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Agencies learn art of the deal

As the implementation process carries forward across the 16 communities in NCP, lead agencies and their partners are learning the art of the deal.

Two deals that have gone down in recent months, the anatomies of which were presented during a breakout session at last month’s “Getting It Done” conference at the UIC Forum, illustrate how deals are defined within NCP – and how they’re cut.

Photo: John Booz

Bernita Johnson-Gabriel, executive director of Quad Communities Development Corp., tells how she and consultant Chinye Onyeagoro (at left in slide) landed a deal with a commercial developer. 

Those who attended the session learned how Englewood landed a $1 million grant for five years from the U.S. Department of Justice to implement a public-safety-oriented “Weed and Seed” program -- and how Quad Communities jump-started a mixed-income development after they “bum rushed” an unsuspecting urban-oriented developer at the International Conference of Shopping Centers in Las Vegas.

The Weed and Seed program provides services like tutoring and mentoring for high school students, “safe haven” facilities for youth to bond in a positive way, and a prisoner re-entry program for a community that’s home to thousands of formerly incarcerated people, said the Rev. Rodney Walker, executive director of NCP lead agency Teamwork Englewood, and Larry Sachs, director of grants management for the Chicago Police Department.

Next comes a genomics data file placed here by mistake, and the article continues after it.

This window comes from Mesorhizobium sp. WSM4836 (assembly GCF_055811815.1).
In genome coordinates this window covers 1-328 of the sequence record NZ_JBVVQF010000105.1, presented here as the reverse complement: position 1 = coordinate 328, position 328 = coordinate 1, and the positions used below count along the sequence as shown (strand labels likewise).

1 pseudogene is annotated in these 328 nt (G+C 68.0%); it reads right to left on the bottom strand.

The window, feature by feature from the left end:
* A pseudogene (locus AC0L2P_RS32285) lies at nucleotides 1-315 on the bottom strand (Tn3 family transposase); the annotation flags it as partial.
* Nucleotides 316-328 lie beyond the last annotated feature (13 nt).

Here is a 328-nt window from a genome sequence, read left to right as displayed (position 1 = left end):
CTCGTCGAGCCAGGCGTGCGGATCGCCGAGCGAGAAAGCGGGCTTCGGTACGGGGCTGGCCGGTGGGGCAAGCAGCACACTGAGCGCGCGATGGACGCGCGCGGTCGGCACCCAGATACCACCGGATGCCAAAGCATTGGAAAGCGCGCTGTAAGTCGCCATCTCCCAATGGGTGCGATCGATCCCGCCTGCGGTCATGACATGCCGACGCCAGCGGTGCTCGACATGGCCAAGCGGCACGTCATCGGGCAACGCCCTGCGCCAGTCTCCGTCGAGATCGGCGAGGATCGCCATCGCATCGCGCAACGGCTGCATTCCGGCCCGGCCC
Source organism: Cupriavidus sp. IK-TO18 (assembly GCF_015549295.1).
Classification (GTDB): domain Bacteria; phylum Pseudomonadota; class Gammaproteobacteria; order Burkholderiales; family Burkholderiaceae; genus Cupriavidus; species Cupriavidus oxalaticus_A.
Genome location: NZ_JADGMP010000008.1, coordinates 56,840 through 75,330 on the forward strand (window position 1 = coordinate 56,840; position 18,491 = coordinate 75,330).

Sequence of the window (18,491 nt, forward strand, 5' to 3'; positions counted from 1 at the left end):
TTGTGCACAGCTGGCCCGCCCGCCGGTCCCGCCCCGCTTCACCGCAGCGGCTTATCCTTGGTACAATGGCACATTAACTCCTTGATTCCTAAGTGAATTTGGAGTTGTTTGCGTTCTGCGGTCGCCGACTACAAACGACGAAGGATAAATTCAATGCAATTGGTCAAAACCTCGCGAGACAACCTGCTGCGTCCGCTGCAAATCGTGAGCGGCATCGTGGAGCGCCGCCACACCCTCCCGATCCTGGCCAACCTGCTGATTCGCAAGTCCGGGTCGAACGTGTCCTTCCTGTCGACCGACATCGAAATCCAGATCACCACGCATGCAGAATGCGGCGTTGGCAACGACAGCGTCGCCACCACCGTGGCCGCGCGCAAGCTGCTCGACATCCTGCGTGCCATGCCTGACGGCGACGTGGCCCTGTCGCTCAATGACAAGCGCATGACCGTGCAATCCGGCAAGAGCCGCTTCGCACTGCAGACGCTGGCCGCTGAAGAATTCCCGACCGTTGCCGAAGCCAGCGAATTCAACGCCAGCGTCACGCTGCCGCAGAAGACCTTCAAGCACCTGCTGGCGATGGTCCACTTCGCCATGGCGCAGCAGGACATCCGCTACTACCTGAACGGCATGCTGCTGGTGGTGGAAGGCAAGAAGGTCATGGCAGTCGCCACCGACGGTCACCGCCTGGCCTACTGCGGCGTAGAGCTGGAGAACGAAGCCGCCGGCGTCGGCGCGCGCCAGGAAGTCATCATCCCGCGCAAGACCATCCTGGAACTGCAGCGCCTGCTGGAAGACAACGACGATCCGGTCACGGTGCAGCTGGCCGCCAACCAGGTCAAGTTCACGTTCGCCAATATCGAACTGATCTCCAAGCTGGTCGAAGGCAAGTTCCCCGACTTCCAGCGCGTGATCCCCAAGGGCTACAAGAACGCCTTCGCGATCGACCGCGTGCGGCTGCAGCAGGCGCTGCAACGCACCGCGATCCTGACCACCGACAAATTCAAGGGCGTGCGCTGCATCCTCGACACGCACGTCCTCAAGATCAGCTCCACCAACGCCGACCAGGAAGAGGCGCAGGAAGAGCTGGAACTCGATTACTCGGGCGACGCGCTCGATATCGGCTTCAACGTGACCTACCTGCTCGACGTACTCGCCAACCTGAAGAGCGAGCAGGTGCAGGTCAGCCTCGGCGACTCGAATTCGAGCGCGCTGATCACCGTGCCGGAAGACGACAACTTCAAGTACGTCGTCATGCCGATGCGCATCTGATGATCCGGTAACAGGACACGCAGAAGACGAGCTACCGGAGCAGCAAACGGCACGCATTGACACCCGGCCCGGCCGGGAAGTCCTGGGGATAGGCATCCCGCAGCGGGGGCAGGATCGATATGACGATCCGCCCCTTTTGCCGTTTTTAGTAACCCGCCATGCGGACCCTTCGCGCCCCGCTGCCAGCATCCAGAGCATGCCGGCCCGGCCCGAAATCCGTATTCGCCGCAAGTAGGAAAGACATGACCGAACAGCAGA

The deal-making process enabled Teamwork Englewood to build capacity and strengthen its opportunities to gain both public and private dollars, Walker said. With the strong history of community policing in Chicago, Sachs said he easily achieved buy-in from the police, who especially wanted to be seen as a partner to a community reeling from the violence that has taken the lives of local children.

‘No better work’ “There’s an emotional component in choosing to provide services to Englewood ,” he said. “We want to demonstrate that we care; that we’re not just about arresting people. … There’s probably no better work we can do than to help them bring resources into their communities.”

Photo: John Booz

The $1 million for five years from the Department of Justice enabled Teamwork Englewood to build capacity, said the Rev. Rodney Walker, executive director (right), who appeared with Larry Sachs of the Chicago Police Department. 

Money from LISC/Chicago that enabled Teamwork Englewood to hire a part-time grants manager helped to ease concerns about the lead agency’s capacity, Sachs said. A steering committee encompassing public officials and representatives of nonprofit and faith-based organizations will oversee the process, Sachs added.

The process thus far has involved much drafting of letters-of-agreement and subcontracts to incorporate Kennedy-King College, which will provide the tutoring piece; Family Service Center, which will provide the safe haven space; the Pastors of Englewood, which will provide transportation to programming for those with distances to travel – or gang lines to cross; and the Safer Foundation, which will expand its services in helping the formerly incarcerated reintegrate into society.

Teamwork and the Safer Foundation will share space at Kennedy-King College to better coordinate the program, Walker added.

”Several unexpected deals came out of our work together,” Sachs said, including a micro-loan program for formerly incarcerated individuals that the Department of Justice rejected – but which the CPD and Teamwork Englewood are moving forward on, anyway, with help from LISC.